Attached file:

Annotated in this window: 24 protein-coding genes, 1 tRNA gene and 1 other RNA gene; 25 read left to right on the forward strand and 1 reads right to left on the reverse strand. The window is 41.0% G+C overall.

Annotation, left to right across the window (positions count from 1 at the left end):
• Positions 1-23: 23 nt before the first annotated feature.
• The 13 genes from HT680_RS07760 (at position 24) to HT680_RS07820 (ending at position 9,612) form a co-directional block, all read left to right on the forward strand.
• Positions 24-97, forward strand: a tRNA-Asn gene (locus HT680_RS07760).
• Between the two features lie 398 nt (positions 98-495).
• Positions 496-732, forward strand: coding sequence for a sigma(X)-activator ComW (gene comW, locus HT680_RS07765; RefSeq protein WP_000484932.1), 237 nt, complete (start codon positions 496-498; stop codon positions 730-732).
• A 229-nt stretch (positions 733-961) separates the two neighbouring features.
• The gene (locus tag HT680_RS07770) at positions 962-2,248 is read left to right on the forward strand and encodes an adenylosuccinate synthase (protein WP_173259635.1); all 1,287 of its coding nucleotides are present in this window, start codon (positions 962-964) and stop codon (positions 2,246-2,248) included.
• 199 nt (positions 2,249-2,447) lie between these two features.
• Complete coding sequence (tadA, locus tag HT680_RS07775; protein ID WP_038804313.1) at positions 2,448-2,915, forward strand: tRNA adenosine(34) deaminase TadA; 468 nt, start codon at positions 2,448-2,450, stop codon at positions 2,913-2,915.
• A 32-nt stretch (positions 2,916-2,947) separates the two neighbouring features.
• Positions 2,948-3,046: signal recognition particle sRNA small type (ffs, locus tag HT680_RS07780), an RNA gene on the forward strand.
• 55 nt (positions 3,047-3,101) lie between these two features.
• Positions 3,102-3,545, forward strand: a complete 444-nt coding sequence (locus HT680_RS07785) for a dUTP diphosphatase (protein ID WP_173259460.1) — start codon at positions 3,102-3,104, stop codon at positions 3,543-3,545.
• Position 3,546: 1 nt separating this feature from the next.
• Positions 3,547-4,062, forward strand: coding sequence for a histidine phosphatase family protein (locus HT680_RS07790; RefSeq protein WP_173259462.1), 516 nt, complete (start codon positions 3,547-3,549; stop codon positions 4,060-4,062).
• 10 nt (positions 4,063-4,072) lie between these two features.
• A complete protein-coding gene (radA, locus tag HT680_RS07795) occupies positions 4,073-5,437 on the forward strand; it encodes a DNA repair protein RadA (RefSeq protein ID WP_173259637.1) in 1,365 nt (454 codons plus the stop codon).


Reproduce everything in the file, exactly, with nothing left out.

Annotated in this window: 24 protein-coding genes, 1 tRNA gene and 1 other RNA gene; 25 read left to right on the forward strand and 1 reads right to left on the reverse strand. The window is 41.0% G+C overall.

Annotation, left to right across the window (positions count from 1 at the left end):
• Positions 1-23: 23 nt before the first annotated feature.
• The 13 genes from HT680_RS07760 (at position 24) to HT680_RS07820 (ending at position 9,612) form a co-directional block, all read left to right on the forward strand.
• Positions 24-97, forward strand: a tRNA-Asn gene (locus HT680_RS07760).
• Between the two features lie 398 nt (positions 98-495).
• Positions 496-732, forward strand: coding sequence for a sigma(X)-activator ComW (gene comW, locus HT680_RS07765; RefSeq protein WP_000484932.1), 237 nt, complete (start codon positions 496-498; stop codon positions 730-732).
• A 229-nt stretch (positions 733-961) separates the two neighbouring features.
• The gene (locus tag HT680_RS07770) at positions 962-2,248 is read left to right on the forward strand and encodes an adenylosuccinate synthase (protein WP_173259635.1); all 1,287 of its coding nucleotides are present in this window, start codon (positions 962-964) and stop codon (positions 2,246-2,248) included.
• 199 nt (positions 2,249-2,447) lie between these two features.
• Complete coding sequence (tadA, locus tag HT680_RS07775; protein ID WP_038804313.1) at positions 2,448-2,915, forward strand: tRNA adenosine(34) deaminase TadA; 468 nt, start codon at positions 2,448-2,450, stop codon at positions 2,913-2,915.
• A 32-nt stretch (positions 2,916-2,947) separates the two neighbouring features.
• Positions 2,948-3,046: signal recognition particle sRNA small type (ffs, locus tag HT680_RS07780), an RNA gene on the forward strand.
• 55 nt (positions 3,047-3,101) lie between these two features.
• Positions 3,102-3,545, forward strand: a complete 444-nt coding sequence (locus HT680_RS07785) for a dUTP diphosphatase (protein ID WP_173259460.1) — start codon at positions 3,102-3,104, stop codon at positions 3,543-3,545.
• Position 3,546: 1 nt separating this feature from the next.
• Positions 3,547-4,062, forward strand: coding sequence for a histidine phosphatase family protein (locus HT680_RS07790; RefSeq protein WP_173259462.1), 516 nt, complete (start codon positions 3,547-3,549; stop codon positions 4,060-4,062).
• 10 nt (positions 4,063-4,072) lie between these two features.
• A complete protein-coding gene (radA, locus tag HT680_RS07795) occupies positions 4,073-5,437 on the forward strand; it encodes a DNA repair protein RadA (RefSeq protein ID WP_173259637.1) in 1,365 nt (454 codons plus the stop codon).